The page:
False activation of a stick-shaker during take-off has spurred a US directive to check and test certain angle-of-attack sensors on Boeing 747s.
The directive, which covers a range of 747 variants including the -400, requires a general visual inspection to determine whether a specific sensor with a paddle-type vane is fitted.
For those aircraft affected the US FAA is demanding an operational test of the stall-warning system and, if necessary, replacement of the angle-of-attack sensor. The directive also covers the earliest 737 models as well as 727s.
The FAA says it is ordering the work to prevent "erroneous activation" of the stick-shaker on climb-out after departure. Since the standard response to a stick-shaker warning is to lower the nose, the FAA is concerned that a false alarm could lead to a runway overrun or failure to clear terrain or other obstacles.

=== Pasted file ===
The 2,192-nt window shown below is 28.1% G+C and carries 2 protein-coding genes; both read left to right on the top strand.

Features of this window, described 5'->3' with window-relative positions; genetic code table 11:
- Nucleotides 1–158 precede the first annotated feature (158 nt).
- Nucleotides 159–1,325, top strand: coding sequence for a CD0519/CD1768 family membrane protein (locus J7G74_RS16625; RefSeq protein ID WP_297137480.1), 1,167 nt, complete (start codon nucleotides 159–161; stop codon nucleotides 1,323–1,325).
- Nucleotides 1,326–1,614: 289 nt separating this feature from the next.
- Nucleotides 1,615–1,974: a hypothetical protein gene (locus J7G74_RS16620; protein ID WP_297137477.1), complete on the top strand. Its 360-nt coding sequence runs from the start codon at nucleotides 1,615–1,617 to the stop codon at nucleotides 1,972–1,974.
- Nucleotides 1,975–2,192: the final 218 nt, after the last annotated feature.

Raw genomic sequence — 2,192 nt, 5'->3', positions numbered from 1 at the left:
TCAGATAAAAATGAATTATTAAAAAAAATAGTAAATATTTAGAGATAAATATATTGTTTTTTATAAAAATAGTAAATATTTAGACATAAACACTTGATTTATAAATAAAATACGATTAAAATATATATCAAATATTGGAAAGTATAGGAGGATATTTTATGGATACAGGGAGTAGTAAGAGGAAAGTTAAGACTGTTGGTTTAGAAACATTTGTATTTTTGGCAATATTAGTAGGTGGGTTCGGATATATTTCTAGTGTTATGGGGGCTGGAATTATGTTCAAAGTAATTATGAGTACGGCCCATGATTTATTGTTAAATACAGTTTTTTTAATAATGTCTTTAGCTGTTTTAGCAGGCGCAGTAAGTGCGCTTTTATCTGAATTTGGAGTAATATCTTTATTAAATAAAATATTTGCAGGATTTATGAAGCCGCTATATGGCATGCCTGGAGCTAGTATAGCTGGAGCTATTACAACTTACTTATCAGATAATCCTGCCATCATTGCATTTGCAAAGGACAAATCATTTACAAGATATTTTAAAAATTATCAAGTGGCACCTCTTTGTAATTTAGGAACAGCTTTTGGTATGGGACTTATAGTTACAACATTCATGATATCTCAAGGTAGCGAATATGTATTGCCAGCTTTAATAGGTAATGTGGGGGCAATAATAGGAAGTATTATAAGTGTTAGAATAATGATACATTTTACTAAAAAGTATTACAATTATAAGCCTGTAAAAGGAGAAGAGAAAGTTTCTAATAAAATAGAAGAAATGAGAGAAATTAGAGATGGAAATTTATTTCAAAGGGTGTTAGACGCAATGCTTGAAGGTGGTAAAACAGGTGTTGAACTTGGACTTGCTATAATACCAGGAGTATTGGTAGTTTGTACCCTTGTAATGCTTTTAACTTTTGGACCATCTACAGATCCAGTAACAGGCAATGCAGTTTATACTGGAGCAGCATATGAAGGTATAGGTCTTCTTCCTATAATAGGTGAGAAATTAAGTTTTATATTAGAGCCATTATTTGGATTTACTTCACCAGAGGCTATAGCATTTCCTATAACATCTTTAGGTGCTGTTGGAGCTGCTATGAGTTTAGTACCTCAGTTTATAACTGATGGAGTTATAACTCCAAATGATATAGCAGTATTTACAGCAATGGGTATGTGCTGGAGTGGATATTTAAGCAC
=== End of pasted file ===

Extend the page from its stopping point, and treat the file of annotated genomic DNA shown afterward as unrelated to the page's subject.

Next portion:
It has rejected a Lufthansa Technik request to skip inspection of the aircraft in favour of reviewing its maintenance records to determine which sensor type is fitted.
"For purposes of correcting a potential unsafe condition in the angle-of-attack vanes, the FAA considers actual physical inspection of the type of angle-of-attack vanes installed to be the most reliable method of determining what type of vane is installed," says the US authority.